Biographical Background
208(1)
The Experimental Analysis of Behavior
208(2)
Habits, Drives, and the Learning Process
210(1)
Frustration and Conflict
211(2)
The Integration of Learning Theory and Psychoanalysis
213(1)
Thinking Critically: Personal Conflicts
214(1)
Psychotherapy
215(1)
Philosophy, Science, and Art: Dollard and Miller's Theory
216(1)
B. F. Skinner
217(12)
Biographical Background
217(1)
A Theory of Personality Without Personality
218(1)
The Development of Behavior Through Learning
219(3)
Schedules and Types of Reinforcement
222(1)
Thinking Critically: Classical and Operant Conditioning in Your Life
223(1)
Psychotherapy and Behavioral Change
224(2)
Social Utopias
226(1)
Philosophy, Science, and Art: Skinner's Theory
227(1)
Philosophical Assumptions: Examining Dollard and Miller and Skinner
228(1)
Conclusions
229(3)
Summary
230(1)
Suggestions for Further Reading
231(1)
Social Learning Theories: Albert Bandura, Julian Rotter, Walter Mischel
232(27)
Your Goals for this Chapter
232(1)
Albert Bandura
233(16)
Biographical Background
233(1)
An Agentic Perspective
234(2)
Learning Through Observation
236(5)
Aggression and Inhumane Behavior
241(1)
Thinking Critically: Media Violence
242(2)
Self-Efficacy
244(1)
Psychotherapy and Behavior Modification
245(2)
Thinking Critically: Developing Self-Management
247(1)
Philosophy, Science, and Art: Bandura's Theory
248(1)
Julian Rotter (1916--)
249(4)
Internal Versus External Control of Reinforcement
249(2)
Other Basic Concepts
251(2)
Walter Mischel (1930-- )
253(3)
Behavioral Specificity
253(1)
A Cognitive Affective Personality System
253(2)
Thinking Critically: Situational Contexts
255(1)
Conclusions
256(3)
Philosophical Assumptions: Examining Bandura, Rotter, and Mischel
256(1)
Summary
257(1)
Suggestions for Further Reading
258(1)
PART V DISPOSITIONAL THEORIES
259(84)
Traits and Personology: Gordon Allport, Henry Murray
260(24)
Your Goals for this Chapter
260(1)
Gordon Allport
261(11)
Biographical Background
261(1)
The Nature of Personality
262(1)
Traits
263(2)
Thinking Critically: Central Dispositions
265(1)
The Proprium
266(1)
Functional Autonomy
266(1)
A Definition of Maturity
267(1)
Assessment and Research in Allport's Theory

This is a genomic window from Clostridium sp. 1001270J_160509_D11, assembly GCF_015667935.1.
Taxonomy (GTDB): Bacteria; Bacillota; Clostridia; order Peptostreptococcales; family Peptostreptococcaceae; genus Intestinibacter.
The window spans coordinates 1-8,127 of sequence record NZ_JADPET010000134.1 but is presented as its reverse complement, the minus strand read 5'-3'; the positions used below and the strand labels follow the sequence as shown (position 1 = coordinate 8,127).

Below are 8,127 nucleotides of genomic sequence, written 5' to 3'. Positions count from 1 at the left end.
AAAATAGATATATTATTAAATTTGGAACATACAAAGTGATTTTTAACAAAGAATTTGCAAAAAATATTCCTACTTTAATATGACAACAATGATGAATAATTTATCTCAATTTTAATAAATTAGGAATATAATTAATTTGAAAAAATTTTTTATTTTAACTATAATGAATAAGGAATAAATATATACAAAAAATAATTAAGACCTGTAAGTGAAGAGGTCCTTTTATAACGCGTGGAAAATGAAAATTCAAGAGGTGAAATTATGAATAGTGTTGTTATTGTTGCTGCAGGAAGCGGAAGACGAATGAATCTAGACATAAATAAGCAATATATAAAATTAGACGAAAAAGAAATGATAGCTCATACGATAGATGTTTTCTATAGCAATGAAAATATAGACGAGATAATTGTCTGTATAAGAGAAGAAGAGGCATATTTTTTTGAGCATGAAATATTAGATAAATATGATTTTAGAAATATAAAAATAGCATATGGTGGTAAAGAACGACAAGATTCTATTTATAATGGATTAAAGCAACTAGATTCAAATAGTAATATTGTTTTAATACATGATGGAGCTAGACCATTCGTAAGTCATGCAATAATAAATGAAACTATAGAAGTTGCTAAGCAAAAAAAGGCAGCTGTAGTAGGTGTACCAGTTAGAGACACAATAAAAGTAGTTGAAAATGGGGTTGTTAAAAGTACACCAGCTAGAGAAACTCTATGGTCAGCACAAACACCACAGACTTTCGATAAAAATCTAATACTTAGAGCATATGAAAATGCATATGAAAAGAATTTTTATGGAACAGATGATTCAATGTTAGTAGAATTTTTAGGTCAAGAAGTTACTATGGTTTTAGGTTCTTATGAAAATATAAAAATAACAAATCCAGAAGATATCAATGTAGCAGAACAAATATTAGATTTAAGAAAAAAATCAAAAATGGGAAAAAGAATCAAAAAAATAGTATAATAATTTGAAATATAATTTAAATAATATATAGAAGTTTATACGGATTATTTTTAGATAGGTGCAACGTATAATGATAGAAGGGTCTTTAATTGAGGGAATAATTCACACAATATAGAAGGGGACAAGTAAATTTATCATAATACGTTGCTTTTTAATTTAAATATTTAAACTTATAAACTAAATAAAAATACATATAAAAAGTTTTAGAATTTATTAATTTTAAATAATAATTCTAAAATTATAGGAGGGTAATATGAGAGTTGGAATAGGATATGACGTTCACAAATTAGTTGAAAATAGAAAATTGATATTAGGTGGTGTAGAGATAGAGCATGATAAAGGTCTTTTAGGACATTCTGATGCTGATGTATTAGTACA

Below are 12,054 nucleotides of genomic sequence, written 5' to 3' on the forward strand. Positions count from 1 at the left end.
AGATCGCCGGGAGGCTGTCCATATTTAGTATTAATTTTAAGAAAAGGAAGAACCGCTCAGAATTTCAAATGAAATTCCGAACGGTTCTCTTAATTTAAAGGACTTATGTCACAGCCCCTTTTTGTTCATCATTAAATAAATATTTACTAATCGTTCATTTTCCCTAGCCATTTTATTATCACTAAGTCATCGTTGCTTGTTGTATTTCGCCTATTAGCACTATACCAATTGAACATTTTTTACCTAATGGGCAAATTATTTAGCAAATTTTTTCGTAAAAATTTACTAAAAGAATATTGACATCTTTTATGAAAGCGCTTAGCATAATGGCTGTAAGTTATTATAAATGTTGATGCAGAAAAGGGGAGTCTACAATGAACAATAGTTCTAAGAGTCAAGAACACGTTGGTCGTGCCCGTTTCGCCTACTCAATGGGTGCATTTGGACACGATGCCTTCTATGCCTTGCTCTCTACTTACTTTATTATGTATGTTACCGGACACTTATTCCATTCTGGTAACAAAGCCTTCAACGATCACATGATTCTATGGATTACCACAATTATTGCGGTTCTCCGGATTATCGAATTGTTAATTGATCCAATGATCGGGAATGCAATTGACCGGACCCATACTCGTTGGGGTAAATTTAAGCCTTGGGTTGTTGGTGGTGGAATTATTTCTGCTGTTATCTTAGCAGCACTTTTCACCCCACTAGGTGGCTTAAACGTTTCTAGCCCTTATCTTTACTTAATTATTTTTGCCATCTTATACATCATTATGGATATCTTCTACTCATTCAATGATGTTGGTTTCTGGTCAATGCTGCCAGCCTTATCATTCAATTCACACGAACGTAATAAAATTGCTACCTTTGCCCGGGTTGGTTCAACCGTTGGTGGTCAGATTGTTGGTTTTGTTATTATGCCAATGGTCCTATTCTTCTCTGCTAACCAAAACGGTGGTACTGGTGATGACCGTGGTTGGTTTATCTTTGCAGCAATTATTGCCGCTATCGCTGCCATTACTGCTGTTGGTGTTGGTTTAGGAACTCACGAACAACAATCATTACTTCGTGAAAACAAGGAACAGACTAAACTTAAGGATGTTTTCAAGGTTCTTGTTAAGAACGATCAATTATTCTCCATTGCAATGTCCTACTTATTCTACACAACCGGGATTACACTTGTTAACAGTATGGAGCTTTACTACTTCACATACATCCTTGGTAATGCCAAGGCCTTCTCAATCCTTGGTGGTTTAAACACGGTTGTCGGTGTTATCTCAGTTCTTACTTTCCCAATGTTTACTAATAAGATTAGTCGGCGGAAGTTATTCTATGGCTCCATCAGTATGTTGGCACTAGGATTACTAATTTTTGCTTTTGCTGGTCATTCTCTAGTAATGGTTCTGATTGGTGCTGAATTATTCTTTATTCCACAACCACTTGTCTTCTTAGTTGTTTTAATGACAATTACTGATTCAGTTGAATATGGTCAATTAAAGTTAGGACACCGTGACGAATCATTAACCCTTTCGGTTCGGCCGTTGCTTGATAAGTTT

268(2)
Philosophy, Science, and Art: Allport's Theory
270(2)
Henry Murray
272(9)
Biographical Background
272(2)
The Study of Personology
274(1)
Human Needs
275(1)
Thinking Critically: Evaluating Needs
275(2)
Assessment and Research in Murray's Theory
277(1)
Thinking Critically: The Thematic Apperception Test
278(2)
Philosophy, Science, and Art: Murray's Theory
280(1)
Philosophical Assumptions: Examining Allport and Murray
281(1)
Conclusions
281(3)
Summary
282(1)
Suggestions for Further Reading
283(1)
Factor Analytic Theories: Raymond Cattell, The Big Five Personality Traits
284(26)
Your Goals for this Chapter
284(1)
Raymond Cattell
285(5)
Biographical Background
285(1)
Cattell's Definition of Personality
286(1)
Surface Traits Versus Source Traits
287(1)
Assessment and Research in Cattell's Theory
287(3)
The Big Five Personality Traits
290(8)
The Study of Language
290(1)
The Study of Personality Questionnaires and Ratings
291(1)
Differences Between the Big Five and the Five Factor Model
292(1)
Five Factor Theory
292(2)
Applications of the Big Five and the Five Factor Model and Theory
294(3)
Thinking Critically: How Abnormal Is Abnormal?
297(1)
Related Developments: Behavioral Genetics and Evolution
298(12)
The Genetic Influence on Traits
298(3)
Applications of Genetic Research
301(1)
Evolutionary Personality Theory
302(1)
Thinking Critically: Using a Genogram to Chart Personality Traits in Your Family Tree
303(2)
Philosophy, Science, and Art: Factor Analytic Trait Theories
305(1)
Thinking Critically: Should We Selectively Breed Humans?
306(1)
Philosophical Assumptions: Examining Cattell and the Big Five Theorists
307(1)
Summary
308(1)
Suggestions for Further Reading
309(1)
Biological Traits: Hans Eysenck
310(33)
Your Goals for this Chapter
310(1)
Biographical Background
311(1)
Historical Predecessors
312(2)
Constructing a Model of Personality
314(2)
The Identification of Superfactors
316(6)
The Hierarchical Model of Personality
316(3)
Comparisons with Cattell and the Big Five
319(1)
The Measurement of Traits
320(2)
Looking for Causal Agents of Behavior
322(8)
Thinking Critically: The Lemon Test
325(1)
The Biological Basis of Behavior and Neurosis
326(2)
Intelligence
328(2)
Applications of Eysenck's Theory
330(5)
Education
330(2)
Creativity
332(1)
Thinking Critically: Study Places
332(1)
Personality and Genetics
333(2)
Psychotherapy
335(8)
Thinking Critically: Measuring the Efficacy of Psychotherapy
337(1)
Philosophy, Science, and Art: Eysenck's Theory
337(2)